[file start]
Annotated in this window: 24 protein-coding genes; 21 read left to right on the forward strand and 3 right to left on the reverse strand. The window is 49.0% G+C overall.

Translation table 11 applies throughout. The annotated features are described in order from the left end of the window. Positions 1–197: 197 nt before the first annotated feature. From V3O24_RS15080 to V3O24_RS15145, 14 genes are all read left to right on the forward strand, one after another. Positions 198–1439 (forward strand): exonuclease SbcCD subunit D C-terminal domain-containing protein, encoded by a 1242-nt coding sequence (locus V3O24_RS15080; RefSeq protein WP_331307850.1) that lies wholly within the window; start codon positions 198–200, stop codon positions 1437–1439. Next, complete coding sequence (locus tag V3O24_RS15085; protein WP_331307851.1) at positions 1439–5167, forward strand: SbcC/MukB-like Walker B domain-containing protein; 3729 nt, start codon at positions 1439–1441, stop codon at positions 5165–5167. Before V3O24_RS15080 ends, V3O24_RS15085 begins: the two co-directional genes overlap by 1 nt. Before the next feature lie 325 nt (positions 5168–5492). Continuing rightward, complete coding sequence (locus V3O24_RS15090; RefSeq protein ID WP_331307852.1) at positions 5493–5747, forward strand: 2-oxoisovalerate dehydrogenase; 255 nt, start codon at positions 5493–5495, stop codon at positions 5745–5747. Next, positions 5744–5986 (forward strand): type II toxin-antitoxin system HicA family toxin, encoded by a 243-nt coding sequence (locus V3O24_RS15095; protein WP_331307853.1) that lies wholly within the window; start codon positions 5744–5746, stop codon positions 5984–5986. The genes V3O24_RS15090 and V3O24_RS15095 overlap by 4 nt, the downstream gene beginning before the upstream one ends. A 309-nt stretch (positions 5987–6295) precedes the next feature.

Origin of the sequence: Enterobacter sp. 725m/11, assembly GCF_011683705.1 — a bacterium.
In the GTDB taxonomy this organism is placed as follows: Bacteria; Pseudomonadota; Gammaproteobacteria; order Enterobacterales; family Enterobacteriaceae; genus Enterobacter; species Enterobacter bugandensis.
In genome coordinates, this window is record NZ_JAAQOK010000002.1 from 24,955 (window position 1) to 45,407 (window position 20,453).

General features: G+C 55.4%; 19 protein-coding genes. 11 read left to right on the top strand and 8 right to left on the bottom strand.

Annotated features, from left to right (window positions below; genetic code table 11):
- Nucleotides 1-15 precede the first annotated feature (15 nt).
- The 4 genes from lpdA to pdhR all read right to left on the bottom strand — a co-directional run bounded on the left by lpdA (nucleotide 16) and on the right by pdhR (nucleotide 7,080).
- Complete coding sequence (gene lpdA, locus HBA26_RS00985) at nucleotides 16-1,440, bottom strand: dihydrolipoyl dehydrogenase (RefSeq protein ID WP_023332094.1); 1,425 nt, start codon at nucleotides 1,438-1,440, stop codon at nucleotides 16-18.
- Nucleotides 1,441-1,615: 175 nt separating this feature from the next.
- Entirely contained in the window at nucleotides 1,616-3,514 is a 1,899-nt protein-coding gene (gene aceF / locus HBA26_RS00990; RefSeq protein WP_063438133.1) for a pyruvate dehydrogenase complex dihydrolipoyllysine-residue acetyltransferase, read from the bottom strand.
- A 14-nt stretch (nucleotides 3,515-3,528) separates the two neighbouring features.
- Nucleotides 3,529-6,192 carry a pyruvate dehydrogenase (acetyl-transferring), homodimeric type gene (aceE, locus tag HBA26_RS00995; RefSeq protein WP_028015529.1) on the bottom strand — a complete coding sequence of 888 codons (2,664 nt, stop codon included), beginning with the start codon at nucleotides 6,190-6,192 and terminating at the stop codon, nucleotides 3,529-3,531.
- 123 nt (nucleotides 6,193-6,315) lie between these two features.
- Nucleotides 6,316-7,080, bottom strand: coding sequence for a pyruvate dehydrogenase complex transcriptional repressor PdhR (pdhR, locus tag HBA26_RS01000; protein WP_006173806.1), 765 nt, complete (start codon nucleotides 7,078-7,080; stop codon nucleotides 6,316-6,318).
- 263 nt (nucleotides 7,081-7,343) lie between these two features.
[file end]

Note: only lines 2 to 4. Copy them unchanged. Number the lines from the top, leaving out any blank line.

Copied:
Translation table 11 applies throughout. The annotated features are described in order from the left end of the window. Positions 1–197: 197 nt before the first annotated feature. From V3O24_RS15080 to V3O24_RS15145, 14 genes are all read left to right on the forward strand, one after another. Positions 198–1439 (forward strand): exonuclease SbcCD subunit D C-terminal domain-containing protein, encoded by a 1242-nt coding sequence (locus V3O24_RS15080; RefSeq protein WP_331307850.1) that lies wholly within the window; start codon positions 198–200, stop codon positions 1437–1439. Next, complete coding sequence (locus tag V3O24_RS15085; protein WP_331307851.1) at positions 1439–5167, forward strand: SbcC/MukB-like Walker B domain-containing protein; 3729 nt, start codon at positions 1439–1441, stop codon at positions 5165–5167. Before V3O24_RS15080 ends, V3O24_RS15085 begins: the two co-directional genes overlap by 1 nt. Before the next feature lie 325 nt (positions 5168–5492). Continuing rightward, complete coding sequence (locus V3O24_RS15090; RefSeq protein ID WP_331307852.1) at positions 5493–5747, forward strand: 2-oxoisovalerate dehydrogenase; 255 nt, start codon at positions 5493–5495, stop codon at positions 5745–5747. Next, positions 5744–5986 (forward strand): type II toxin-antitoxin system HicA family toxin, encoded by a 243-nt coding sequence (locus V3O24_RS15095; protein WP_331307853.1) that lies wholly within the window; start codon positions 5744–5746, stop codon positions 5984–5986. The genes V3O24_RS15090 and V3O24_RS15095 overlap by 4 nt, the downstream gene beginning before the upstream one ends. A 309-nt stretch (positions 5987–6295) precedes the next feature.

Origin of the sequence: Enterobacter sp. 725m/11, assembly GCF_011683705.1 — a bacterium.
In the GTDB taxonomy this organism is placed as follows: Bacteria; Pseudomonadota; Gammaproteobacteria; order Enterobacterales; family Enterobacteriaceae; genus Enterobacter; species Enterobacter bugandensis.